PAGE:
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Open AccessArticle

Influence of Pasture on Stearoyl-CoA Desaturase and miRNA 103 Expression in Goat Milk: Preliminary Results

1
Department of Veterinary Medicine and Animal Production, University of Napoli Federico II, 80137 Napoli, Italy
2
Department of Health Sciences, Magna Graecia University of Catanzaro, 88100 Catanzaro, Italy
3
Department of Veterinary Medicine, University of Sassari, 07100 Sassari, Italy
*
Author to whom correspondence should be addressed.
These authors contributed equally to this work.
Animals 2019, 9(9), 606; https://doi.org/10.3390/ani9090606
Received: 4 July 2019 / Revised: 18 August 2019 / Accepted: 23 August 2019 / Published: 26 August 2019
An experiment to determine the effect of pasture on stearoyl-CoA desaturase (SCD) and micro-RNA (miRNA) 103 expression was carried out on dairy goats. SCD is involved in determining milk content of conjugated linoleic acids (CLAs) that are considered an important health factor in human nutrition. The alterations of the normal pathway of expression of miRNAs can have consequences on the normal cellular physiology and lead to different types of pathologies. The pasture significantly affected milk fat as well as fatty acid profile in goats, in particular CLAs showed higher levels in grazing animals with potential beneficial effects on human health. The pasture affected only the SCD trend, while that of miRNA 103 was influenced only by the stage of lactation. Due to the increasing interest of consumers for the healthy aspects of foods of animal origin, there is an important ongoing debate in the scientific community concerning those factors affecting milk quality in terms of human health. To our knowledge, this is the first observation of the effects of pasture on miRNA expression in milk from ruminant species.

Abstract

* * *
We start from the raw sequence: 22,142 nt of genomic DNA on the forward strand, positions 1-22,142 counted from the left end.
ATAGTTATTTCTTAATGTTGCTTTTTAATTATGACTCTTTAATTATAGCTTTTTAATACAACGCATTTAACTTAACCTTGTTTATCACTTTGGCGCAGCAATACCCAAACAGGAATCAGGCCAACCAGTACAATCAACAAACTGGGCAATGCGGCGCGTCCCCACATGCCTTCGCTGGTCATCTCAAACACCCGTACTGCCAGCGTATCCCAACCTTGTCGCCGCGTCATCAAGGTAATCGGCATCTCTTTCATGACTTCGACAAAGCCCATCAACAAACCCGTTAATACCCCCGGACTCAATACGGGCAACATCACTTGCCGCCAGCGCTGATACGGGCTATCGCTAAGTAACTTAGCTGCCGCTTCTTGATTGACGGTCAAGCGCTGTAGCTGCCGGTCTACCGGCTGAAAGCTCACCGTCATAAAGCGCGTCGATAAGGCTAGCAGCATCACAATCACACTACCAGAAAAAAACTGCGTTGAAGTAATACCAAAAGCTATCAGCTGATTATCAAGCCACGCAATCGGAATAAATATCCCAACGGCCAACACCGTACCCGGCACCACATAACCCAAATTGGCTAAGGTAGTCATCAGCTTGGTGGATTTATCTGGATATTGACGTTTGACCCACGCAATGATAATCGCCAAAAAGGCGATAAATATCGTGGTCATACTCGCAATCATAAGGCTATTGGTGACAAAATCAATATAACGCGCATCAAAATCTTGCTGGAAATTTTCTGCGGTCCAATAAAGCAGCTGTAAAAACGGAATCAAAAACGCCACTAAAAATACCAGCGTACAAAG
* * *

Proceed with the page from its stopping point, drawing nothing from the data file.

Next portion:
The effect of pasture on the stearoyl-CoA desaturase (SCD) and miRNA 103 expression was evaluated on dairy goats divided into two homogeneous groups (G, grazing, and S, stable). Group S was housed in a stall and received alfalfa hay as forage, while group G was led to pasture. The goats of both the groups received the same amount of concentrate. Milk yield did not differ statistically between the groups. Group G showed significantly higher fat (4.10% vs. 2.94%, p < 0.01) and protein percentage (3.43% vs. 3.25%; p < 0.05) than group S. Among milk fatty acids, group S showed significantly higher levels of saturated fatty acids (SFA) and lower values of mono-unsaturated fatty acid (MUFA). The percentages of polyunsaturated fatty acid (PUFA) were not different between groups even if pasture significantly affected the percentages of C18:3 and total omega 3. In group G, total CLAs were twice than in group S (0.646% vs. 0.311%; p < 0.01) mainly due to the differences in CLA cis9 trans 11 (0.623% vs. 0.304%; p < 0.01). Milk total CLA in grazing group was significantly (p < 0.01) higher in August according to the highest value of both linoleic and α-linolenic acids in the pasture. In grazing animals, SCD expression decreased from April to June, increased in July and decreased again in August, while it was almost unvaried along the trial in group S. By contrast, the expression of miRNA 103 showed a similar trend for both groups, decreasing from April to June, increasing in July and falling down in August. To our knowledge, this is the first observation of the effects of pasture on miRNA expression in milk from ruminant species.